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Is Ontario’s road pricing plan HOT? It’s not

Here’s the good news: Ontario’s ministry of transportation is sending out permits for new high occupancy toll lanes (HOT lanes) on the QEW.

Starting Sept. 15, the permits will allow drivers travelling alone to pay to use lanes previously reserved for vehicles with passengers.

It’s a first step toward putting a price on road and highway use – something many economists have long been advocating as a means of reducing congestion and growing transit ridership.

I’ll applaud that.

But here’s the bad news: with their HOT lane plan, the provincial government is approaching road pricing with all the timidity of an awkward middle school student asking a classmate to the homecoming dance.

Let’s start with the price. Drivers are being dinged just $60 a month for the right to use these lanes.

That’s less than half the price a TTC user pays for a monthly Metropass, and less than what most GO Transit riders spend on fares in a single week.

The low price is made worse because it’s an artificial constraint. According to a report by the Globe & Mail, internal government projections suggested there would still be strong demand for permits priced as high as $150 per month.

So why $60? Why forego potential revenue that could offset some of the subsidy that goes toward roads and drivers in the GTA?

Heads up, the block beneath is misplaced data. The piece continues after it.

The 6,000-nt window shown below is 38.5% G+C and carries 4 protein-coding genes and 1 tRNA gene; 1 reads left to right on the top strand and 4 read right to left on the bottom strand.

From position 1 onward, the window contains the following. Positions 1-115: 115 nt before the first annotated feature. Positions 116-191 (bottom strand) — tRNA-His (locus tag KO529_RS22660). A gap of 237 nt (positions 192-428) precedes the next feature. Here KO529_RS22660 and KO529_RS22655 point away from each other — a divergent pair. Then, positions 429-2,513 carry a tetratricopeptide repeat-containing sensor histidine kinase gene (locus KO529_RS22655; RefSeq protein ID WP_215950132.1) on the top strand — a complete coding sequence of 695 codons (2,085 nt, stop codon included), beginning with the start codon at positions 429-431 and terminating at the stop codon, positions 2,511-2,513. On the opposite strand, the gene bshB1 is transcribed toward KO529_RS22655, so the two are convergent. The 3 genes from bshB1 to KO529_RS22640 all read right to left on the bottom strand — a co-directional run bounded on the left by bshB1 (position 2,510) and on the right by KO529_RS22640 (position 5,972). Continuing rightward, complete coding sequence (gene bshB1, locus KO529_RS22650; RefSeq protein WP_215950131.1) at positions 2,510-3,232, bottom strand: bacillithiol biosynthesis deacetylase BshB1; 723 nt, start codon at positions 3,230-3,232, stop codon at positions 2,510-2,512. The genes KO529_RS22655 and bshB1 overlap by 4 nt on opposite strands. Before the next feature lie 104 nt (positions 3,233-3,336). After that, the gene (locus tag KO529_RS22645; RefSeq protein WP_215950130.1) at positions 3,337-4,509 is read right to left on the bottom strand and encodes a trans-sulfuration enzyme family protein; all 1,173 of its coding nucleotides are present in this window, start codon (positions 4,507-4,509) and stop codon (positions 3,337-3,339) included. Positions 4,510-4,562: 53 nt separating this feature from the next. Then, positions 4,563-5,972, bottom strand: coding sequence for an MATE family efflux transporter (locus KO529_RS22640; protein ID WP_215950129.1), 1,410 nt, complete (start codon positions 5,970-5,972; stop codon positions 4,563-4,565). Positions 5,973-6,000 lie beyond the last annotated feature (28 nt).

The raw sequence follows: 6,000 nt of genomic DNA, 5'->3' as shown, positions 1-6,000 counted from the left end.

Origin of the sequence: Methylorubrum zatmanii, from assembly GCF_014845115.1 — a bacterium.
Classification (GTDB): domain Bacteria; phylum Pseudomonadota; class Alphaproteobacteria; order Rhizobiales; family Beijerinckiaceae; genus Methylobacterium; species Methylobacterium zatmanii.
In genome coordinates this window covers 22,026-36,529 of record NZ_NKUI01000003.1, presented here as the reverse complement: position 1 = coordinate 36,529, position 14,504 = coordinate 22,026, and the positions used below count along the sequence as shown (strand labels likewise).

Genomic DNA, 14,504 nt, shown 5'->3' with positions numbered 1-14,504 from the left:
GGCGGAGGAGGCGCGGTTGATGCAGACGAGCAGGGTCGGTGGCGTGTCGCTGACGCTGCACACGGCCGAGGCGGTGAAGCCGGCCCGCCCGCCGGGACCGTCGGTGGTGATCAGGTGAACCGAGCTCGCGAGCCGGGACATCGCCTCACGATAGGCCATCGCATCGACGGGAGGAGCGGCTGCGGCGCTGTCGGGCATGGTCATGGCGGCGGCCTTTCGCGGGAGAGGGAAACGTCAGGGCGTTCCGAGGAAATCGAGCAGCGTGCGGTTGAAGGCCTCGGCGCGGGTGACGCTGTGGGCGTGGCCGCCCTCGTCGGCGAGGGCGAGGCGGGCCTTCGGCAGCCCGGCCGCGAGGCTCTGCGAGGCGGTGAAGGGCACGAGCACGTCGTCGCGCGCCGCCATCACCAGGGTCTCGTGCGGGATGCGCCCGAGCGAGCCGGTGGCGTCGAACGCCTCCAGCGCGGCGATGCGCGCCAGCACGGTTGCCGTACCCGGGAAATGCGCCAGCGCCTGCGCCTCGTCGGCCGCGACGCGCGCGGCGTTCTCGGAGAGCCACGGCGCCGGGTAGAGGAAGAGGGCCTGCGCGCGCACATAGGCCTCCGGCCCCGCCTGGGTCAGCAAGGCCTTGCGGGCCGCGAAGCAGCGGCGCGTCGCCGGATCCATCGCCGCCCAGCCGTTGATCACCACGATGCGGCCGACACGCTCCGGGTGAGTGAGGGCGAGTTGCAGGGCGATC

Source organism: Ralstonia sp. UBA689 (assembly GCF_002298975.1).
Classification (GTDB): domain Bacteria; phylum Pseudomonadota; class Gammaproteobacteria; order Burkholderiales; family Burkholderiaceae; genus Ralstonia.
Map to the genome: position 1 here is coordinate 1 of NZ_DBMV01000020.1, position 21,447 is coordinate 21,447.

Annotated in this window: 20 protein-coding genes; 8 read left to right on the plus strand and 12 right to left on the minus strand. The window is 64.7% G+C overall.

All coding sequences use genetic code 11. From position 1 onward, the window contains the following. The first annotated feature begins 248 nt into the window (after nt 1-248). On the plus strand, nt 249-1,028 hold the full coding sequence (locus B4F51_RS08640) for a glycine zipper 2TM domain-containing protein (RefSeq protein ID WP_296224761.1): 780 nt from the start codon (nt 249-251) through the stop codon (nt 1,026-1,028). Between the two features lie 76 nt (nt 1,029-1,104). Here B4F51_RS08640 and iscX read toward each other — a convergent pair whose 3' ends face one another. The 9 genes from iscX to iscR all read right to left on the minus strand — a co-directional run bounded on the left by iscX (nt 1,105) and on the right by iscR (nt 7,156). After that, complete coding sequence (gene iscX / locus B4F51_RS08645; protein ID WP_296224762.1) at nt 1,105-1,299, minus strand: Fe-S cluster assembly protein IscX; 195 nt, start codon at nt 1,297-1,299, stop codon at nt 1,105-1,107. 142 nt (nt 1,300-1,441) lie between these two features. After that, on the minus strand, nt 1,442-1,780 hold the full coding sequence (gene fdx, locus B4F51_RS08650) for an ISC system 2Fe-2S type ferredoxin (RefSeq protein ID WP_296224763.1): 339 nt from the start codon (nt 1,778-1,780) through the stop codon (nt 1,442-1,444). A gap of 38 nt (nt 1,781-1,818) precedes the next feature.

Answers are elusive. But the cost is just one of many arbitrary limitations stuck on this project.

The ministry also limited the number of permits so that just 1,000 drivers will get them. Instead of managing demand by increasing the price – like, you know, capitalism – the recipients were determined through a lottery.

And even though there are 85 kilometres of HOV lanes in the GTA – and a bunch of other highways that could easily be partially or wholly tolled — the HOT permits will apply to just one 16.5 kilometre stretch on the QEW.

Here’s the kicker: Instead of embracing road pricing as the new reality in a region with ever-worsening traffic congestion and huge pending public transit costs, the government is calling this a pilot project. They plan to spend between two and four years evaluating the results of these HOT lanes.

I can’t imagine what they think they will uncover. I can’t imagine why they need so much time. And I especially can’t imagine why they think the GTA needs such specialized consideration when toll roads are used all over the world.

But here we are. Years of reports and expert recommendations on strategies to pay for transit and manage road congestion have led the GTA to this: a tiny, almost imperceptible step toward limited road pricing.

We’re moving, but at a speed so slow I’m not convinced we’ll ever get anywhere.

This post was originally published at on 2016-09-05T00:00:00.000Z

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Matt Elliott

City Hall watcher, columnist and policy wonk in Toronto.
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